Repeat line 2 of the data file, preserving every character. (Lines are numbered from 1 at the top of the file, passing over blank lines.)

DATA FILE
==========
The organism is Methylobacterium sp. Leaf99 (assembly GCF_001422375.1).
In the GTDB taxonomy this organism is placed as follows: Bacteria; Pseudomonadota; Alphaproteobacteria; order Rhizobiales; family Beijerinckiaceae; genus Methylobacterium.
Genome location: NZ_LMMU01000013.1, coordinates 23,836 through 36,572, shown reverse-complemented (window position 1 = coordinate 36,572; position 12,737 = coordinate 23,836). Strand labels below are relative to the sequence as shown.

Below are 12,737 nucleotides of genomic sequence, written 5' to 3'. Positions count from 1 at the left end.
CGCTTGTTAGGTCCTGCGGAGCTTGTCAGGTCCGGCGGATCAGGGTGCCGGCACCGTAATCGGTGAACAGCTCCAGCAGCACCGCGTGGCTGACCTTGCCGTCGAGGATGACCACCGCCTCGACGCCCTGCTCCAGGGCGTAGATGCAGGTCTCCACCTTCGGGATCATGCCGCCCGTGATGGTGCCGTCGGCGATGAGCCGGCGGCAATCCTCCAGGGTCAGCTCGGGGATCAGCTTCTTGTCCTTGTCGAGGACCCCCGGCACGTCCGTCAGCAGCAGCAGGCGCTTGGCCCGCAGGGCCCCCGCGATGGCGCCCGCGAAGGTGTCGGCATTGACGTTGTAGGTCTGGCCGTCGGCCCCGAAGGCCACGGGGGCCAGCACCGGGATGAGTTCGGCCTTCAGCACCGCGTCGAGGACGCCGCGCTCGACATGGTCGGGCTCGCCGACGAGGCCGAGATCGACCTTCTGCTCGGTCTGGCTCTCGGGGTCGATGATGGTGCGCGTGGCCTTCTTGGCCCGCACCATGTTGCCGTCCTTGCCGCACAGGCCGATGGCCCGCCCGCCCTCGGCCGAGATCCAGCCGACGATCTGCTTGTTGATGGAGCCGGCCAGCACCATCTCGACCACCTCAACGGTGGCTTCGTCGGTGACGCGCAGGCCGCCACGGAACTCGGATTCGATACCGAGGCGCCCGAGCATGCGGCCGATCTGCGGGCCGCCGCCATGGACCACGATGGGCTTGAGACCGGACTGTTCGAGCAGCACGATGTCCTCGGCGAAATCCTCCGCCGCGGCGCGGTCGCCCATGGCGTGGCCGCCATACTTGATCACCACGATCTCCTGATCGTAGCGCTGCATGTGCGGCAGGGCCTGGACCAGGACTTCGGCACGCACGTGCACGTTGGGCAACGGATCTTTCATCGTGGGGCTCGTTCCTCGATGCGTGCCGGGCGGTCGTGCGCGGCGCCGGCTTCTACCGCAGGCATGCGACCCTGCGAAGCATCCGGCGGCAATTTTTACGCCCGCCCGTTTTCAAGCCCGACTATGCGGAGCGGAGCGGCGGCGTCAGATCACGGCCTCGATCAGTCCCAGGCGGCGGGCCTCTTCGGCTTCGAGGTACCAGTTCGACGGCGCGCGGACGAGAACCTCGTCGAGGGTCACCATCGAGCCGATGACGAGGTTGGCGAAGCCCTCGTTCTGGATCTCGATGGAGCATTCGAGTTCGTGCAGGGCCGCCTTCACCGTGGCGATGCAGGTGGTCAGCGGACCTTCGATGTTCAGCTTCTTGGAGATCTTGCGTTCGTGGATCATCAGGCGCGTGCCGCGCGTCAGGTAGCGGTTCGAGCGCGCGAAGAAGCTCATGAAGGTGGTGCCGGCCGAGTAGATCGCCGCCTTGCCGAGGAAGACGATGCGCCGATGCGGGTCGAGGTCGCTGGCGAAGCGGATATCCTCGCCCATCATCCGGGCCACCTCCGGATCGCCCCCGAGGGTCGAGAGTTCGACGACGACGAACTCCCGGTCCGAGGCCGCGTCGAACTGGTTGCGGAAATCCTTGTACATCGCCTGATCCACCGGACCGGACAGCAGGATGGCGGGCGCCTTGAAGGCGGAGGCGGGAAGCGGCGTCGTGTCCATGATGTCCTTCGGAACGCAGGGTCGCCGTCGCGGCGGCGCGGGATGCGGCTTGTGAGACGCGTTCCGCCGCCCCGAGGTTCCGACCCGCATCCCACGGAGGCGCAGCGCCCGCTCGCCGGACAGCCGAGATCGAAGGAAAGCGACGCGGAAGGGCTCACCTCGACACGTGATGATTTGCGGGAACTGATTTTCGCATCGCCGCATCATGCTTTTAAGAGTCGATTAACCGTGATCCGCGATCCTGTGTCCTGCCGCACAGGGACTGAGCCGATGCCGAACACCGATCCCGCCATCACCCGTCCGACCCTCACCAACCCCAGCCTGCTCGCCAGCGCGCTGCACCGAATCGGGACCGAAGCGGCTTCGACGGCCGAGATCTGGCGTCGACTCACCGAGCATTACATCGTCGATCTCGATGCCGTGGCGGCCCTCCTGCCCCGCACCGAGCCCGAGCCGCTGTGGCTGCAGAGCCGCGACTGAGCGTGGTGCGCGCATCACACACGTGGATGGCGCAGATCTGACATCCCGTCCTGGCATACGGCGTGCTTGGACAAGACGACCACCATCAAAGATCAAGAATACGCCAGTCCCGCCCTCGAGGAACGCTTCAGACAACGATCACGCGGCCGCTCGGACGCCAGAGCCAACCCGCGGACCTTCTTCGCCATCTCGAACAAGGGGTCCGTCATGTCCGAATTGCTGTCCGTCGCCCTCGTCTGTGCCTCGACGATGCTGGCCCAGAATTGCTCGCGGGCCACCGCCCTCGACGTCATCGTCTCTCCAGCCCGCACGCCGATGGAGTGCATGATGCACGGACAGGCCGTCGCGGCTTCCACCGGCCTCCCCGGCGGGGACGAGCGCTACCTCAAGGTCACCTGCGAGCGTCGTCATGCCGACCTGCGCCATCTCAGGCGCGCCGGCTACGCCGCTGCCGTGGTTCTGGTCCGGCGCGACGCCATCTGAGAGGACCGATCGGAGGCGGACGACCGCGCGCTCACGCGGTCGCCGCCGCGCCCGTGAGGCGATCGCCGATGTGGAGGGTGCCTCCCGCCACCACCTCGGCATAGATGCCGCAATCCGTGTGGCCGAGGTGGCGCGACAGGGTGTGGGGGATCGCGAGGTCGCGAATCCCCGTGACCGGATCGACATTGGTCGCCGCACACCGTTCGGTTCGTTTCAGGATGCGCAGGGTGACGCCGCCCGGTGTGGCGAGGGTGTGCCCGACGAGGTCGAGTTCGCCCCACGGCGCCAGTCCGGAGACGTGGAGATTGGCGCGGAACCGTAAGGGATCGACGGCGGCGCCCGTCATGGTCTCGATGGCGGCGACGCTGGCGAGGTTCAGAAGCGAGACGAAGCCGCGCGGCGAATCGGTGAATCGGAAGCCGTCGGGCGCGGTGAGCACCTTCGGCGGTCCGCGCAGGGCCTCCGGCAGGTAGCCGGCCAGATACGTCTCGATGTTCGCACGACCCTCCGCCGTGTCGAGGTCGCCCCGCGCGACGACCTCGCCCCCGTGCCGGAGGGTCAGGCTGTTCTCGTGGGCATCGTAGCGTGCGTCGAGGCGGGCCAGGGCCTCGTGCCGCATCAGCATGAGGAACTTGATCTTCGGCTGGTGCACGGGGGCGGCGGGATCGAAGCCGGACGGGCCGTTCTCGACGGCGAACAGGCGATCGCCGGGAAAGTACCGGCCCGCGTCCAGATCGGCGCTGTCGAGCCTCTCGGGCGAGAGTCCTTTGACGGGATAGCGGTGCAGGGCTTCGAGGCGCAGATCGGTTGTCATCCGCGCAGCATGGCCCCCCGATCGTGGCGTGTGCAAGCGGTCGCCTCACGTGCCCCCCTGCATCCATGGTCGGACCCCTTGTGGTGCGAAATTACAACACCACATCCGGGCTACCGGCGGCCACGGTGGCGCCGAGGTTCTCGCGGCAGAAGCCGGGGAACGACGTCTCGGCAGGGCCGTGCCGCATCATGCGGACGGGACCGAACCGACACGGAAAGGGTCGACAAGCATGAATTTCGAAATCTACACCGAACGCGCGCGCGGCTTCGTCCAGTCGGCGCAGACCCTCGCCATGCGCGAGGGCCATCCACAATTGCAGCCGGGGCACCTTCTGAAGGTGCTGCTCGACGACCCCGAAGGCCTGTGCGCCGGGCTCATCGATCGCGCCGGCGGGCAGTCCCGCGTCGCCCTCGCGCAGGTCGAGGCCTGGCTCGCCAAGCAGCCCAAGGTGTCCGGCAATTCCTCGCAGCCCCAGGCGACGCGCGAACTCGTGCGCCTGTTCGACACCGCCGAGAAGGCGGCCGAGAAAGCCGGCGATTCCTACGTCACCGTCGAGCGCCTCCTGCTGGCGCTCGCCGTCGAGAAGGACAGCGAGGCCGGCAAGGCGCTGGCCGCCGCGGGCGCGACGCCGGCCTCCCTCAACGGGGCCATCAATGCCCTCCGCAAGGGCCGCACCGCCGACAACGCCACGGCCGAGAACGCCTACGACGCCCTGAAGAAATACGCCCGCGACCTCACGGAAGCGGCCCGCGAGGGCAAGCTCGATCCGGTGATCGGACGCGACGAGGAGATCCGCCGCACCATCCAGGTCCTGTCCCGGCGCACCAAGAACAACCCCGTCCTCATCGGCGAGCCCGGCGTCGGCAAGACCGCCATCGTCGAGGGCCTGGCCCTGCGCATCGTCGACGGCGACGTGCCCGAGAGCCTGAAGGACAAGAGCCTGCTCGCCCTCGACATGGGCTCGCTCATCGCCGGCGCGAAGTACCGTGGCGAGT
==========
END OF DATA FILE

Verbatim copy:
In the GTDB taxonomy this organism is placed as follows: Bacteria; Pseudomonadota; Alphaproteobacteria; order Rhizobiales; family Beijerinckiaceae; genus Methylobacterium.